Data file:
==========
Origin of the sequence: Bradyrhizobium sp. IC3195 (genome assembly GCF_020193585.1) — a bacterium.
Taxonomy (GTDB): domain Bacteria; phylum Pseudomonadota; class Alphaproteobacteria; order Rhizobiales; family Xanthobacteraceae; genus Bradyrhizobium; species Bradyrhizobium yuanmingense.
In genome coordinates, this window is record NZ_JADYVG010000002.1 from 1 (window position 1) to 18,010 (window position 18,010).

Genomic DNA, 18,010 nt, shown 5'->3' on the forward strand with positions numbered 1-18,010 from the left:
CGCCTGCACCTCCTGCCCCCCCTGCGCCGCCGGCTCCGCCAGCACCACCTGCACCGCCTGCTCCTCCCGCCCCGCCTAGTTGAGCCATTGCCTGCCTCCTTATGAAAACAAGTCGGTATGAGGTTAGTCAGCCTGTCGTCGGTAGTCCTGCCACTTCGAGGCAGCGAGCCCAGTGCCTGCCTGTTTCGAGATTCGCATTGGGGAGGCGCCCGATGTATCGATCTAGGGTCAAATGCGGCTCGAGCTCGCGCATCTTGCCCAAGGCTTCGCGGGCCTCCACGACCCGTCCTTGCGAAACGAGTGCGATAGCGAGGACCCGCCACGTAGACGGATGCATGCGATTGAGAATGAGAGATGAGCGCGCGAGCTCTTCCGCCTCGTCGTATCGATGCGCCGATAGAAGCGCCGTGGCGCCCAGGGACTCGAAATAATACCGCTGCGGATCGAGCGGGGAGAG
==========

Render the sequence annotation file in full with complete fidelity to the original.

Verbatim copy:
Origin of the sequence: Bradyrhizobium sp. IC3195 (genome assembly GCF_020193585.1) — a bacterium.
Taxonomy (GTDB): domain Bacteria; phylum Pseudomonadota; class Alphaproteobacteria; order Rhizobiales; family Xanthobacteraceae; genus Bradyrhizobium; species Bradyrhizobium yuanmingense.
In genome coordinates, this window is record NZ_JADYVG010000002.1 from 1 (window position 1) to 18,010 (window position 18,010).

Genomic DNA, 18,010 nt, shown 5'->3' on the forward strand with positions numbered 1-18,010 from the left:
CGCCTGCACCTCCTGCCCCCCCTGCGCCGCCGGCTCCGCCAGCACCACCTGCACCGCCTGCTCCTCCCGCCCCGCCTAGTTGAGCCATTGCCTGCCTCCTTATGAAAACAAGTCGGTATGAGGTTAGTCAGCCTGTCGTCGGTAGTCCTGCCACTTCGAGGCAGCGAGCCCAGTGCCTGCCTGTTTCGAGATTCGCATTGGGGAGGCGCCCGATGTATCGATCTAGGGTCAAATGCGGCTCGAGCTCGCGCATCTTGCCCAAGGCTTCGCGGGCCTCCACGACCCGTCCTTGCGAAACGAGTGCGATAGCGAGGACCCGCCACGTAGACGGATGCATGCGATTGAGAATGAGAGATGAGCGCGCGAGCTCTTCCGCCTCGTCGTATCGATGCGCCGATAGAAGCGCCGTGGCGCCCAGGGACTCGAAATAATACCGCTGCGGATCGAGCGGGGAGAG